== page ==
Relatively recently I wrote a purpose-built web server that supports HTTPS and links with libssl. The experience was both good and "interesting". The good is that it's actually pretty easy to use libssl, even though the API is pretty terrible. Other than the configuration you already see in products like apache2/nginx/etc. there aren't many knobs and levers to worry about. You simply hand a socket over to libssl and does the heavy lifting. Then you use the libssl functions to read/write data and you can even use select() and friends to check if the socket is ready.

The "interesting" part comes from the fact that a socket may read when you want it to write and vice versa: the underlying protocol is more complex than just pushing bytes. This means that the socket needs to be able to read and write when you want to do one of those operations. There is also fragmentation of your data. You say "send this 8 KB buffer", yet it gets sent in pieces (cipher blocks?), which can lead to some interesting issues (my server was for video streaming, and sending an incomplete frame resulted in artifacts). I solved some of this by enabling SSL_MODE_ENABLE_PARTIAL_WRITE (don't block until everything is sent, just tell me what succeeded).

What I'm trying to say is that not enabling SSL because its code is a mess is an example of "the enemy of good is perfect". While Varnish refuses to add SSL support, nginx has it. That's why I use nginx and not Varnish.


I'm kind of surprised about this repeated "I just use nginx" argument, it doesn't make sense to me at all.

If your site runs fine, in all situations you care about, without FOO, you would be pretty lame if you increased its complexity with FOO nonetheless, for any value of FOO.

That is more or less exactly the central argument of the piece I wrote.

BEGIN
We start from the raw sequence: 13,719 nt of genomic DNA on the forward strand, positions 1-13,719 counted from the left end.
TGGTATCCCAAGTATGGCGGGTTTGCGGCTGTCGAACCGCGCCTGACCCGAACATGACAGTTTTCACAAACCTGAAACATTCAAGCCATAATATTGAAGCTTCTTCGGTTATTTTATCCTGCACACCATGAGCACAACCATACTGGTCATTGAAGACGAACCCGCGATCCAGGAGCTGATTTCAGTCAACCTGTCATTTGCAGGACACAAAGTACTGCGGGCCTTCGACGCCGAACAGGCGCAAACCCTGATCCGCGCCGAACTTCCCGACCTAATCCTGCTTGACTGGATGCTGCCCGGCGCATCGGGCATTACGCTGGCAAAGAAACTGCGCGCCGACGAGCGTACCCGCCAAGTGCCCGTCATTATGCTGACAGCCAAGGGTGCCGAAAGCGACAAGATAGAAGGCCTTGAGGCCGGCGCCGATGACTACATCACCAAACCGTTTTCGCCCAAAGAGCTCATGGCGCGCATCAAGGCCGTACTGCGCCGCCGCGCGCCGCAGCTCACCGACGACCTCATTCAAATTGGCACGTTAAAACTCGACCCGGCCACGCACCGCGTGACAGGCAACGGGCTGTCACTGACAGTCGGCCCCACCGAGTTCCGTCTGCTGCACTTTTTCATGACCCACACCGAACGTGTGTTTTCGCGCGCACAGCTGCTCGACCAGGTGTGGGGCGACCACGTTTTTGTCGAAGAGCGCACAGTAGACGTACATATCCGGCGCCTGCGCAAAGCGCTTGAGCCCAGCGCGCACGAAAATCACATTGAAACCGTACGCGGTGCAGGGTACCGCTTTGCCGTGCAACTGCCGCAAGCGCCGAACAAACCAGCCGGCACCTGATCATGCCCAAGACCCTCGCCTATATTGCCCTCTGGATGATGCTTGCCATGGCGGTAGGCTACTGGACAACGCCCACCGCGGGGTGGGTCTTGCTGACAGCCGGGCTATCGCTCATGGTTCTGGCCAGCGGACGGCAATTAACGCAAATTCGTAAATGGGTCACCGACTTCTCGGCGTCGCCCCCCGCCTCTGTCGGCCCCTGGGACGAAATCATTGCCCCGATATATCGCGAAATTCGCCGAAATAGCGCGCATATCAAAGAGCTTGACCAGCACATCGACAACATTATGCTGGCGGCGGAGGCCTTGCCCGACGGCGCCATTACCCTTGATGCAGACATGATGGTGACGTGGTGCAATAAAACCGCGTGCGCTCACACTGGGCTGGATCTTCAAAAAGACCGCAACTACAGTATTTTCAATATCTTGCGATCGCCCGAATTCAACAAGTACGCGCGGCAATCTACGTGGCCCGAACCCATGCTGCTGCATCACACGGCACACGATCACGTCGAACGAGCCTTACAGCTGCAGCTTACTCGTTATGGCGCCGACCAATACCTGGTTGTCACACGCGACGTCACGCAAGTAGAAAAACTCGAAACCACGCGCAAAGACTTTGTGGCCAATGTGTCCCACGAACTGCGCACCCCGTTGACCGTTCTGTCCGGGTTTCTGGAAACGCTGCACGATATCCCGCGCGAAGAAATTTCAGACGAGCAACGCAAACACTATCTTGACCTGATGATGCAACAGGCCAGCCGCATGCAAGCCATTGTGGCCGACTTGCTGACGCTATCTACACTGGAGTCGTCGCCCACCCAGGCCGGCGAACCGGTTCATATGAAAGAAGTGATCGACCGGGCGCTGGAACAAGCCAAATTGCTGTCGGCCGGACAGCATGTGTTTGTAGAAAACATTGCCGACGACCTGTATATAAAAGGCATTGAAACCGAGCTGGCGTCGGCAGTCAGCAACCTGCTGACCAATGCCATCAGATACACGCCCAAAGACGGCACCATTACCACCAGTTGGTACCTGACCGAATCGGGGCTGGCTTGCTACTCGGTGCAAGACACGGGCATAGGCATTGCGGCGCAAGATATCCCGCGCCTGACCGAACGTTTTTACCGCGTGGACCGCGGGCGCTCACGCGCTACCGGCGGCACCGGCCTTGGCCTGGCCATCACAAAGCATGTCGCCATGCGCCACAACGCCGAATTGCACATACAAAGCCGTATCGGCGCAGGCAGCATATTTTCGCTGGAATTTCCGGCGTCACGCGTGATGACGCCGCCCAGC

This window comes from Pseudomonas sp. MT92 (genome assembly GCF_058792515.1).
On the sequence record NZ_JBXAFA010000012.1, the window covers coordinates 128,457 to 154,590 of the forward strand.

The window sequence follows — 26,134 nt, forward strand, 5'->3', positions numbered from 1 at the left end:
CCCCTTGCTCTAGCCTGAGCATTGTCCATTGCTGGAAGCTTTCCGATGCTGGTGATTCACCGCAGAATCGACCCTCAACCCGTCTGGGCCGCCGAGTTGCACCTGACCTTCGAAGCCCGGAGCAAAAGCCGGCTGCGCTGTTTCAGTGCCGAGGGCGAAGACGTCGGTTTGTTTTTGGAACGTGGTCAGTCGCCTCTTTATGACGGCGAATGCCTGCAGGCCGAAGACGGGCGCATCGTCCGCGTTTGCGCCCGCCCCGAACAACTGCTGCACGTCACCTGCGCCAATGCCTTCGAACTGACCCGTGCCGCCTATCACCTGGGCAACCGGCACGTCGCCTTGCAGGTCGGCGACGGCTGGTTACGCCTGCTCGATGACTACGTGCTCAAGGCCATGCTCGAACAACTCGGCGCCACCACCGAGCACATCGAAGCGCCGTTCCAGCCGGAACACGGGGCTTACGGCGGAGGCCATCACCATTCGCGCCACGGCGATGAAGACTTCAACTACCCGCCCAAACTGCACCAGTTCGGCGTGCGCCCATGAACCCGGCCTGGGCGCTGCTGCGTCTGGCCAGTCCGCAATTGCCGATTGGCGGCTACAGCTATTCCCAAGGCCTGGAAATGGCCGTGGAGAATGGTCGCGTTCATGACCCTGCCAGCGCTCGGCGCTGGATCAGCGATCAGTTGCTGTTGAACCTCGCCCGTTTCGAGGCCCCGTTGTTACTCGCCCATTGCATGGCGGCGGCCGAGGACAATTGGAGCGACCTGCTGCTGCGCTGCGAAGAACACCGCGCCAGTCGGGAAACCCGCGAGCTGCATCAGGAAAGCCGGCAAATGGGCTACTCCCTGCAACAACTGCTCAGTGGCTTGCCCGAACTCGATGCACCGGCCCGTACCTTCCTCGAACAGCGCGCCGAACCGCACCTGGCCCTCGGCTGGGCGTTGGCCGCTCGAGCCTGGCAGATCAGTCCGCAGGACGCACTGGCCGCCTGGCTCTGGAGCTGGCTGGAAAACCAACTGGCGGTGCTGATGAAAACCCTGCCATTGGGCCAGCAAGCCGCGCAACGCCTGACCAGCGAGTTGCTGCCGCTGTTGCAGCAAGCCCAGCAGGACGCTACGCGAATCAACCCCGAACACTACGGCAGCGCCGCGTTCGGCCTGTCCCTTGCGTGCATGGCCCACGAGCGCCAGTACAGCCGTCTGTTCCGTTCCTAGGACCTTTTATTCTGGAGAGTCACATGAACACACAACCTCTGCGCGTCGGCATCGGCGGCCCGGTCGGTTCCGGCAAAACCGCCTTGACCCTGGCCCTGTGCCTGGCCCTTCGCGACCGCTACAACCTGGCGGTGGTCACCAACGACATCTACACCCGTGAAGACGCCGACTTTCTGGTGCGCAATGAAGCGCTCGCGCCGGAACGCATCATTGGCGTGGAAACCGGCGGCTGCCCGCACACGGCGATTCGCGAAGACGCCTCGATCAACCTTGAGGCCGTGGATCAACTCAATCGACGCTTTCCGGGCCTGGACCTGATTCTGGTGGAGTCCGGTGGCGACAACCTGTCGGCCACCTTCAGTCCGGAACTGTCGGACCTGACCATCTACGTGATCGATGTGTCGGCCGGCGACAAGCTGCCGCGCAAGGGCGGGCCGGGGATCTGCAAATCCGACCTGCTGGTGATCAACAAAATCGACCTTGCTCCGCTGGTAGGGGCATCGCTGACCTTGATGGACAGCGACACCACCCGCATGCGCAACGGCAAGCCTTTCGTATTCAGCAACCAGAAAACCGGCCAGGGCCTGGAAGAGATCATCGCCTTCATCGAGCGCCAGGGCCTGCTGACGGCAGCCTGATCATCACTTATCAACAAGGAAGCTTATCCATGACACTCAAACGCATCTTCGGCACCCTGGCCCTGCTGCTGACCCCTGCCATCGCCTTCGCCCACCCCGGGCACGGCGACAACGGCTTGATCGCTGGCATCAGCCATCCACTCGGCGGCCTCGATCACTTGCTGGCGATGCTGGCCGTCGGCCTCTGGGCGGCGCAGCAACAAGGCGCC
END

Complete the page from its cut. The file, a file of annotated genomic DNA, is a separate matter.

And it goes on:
The KISS principle dictate that I do not add SSL/TLS to Varnish, because it would just increase complexity without any comparable net increase in benefits.

Yes, it's probably (slightly) more work to configure a SSL-terminating proxy and varnish, but that is the maximal benefit you can hope to obtain if I implement SSL/TLS.

On the other hand, having SSL termination in a clearly defined separate layer gives you at least the following benefits:

You can change implementation in one layer without affecting the other.

You can scale one layer separate from the other.

You can have different administrator access in one layer than the other.

You can scale the SSL layer for CPU and the Varnish layer for RAM.

You can have multiple independent implementations of your SSL termination, thereby vastly increasing the chances that you don't have to shut down next time some SSL library breaks.

&c &c &c


I for one appreciate the approach taken - the constant drive for all-consuming "one size fits all" tools is ridiculous.

Any eta on v4.1 with PROXY support? I didn't find much when looking quickly (and from a phone)


> The most obvious example is that you don't want to bog down your countrys civil defence agency with SSL/TLS protocol negotiations, if their website is being deluged by people trying to survive a natural disaster.

On the other hand, I don't want China to bog down some contry's civil defence (or any other website) by DDOSing it, injecting JS into unencrypted baidu traffic. Which one is causing more problems right now?


Right now, the biggest problem is the unlimited invasion of privacy done by transnational companies accountable to nobody.

NSA could, in theory, be reigned in by the government, but nobody in the world has the power to stop the transnational companies deconstruction of everybodys indentities.

For instance, I have never agreed to FaceBook's terms and conditions, but they track me, like everybody else.


I can sympathize with the author's feeling. TLS is incredibly complex. It seems that TLS libraries are all bad, setting them up is incredibly difficult, and hell, all the complaints about OpenSSL are not enough to do justice to its quality.

But no, Varnish is the optimal point for doing encryption, and placing anything on its front is contrary to any reason somebody would have to use it.


What makes varnish more optimal than a dedicated tls termination and load balancing layer?


After you add all that, what are you using Varnish for? Cache? Placing your cache at the load balancing instead of fetching pages from the network does actually save processing and memory.

If you use Varnish, it's almost certainly sitting at the best point for doing TLS termination.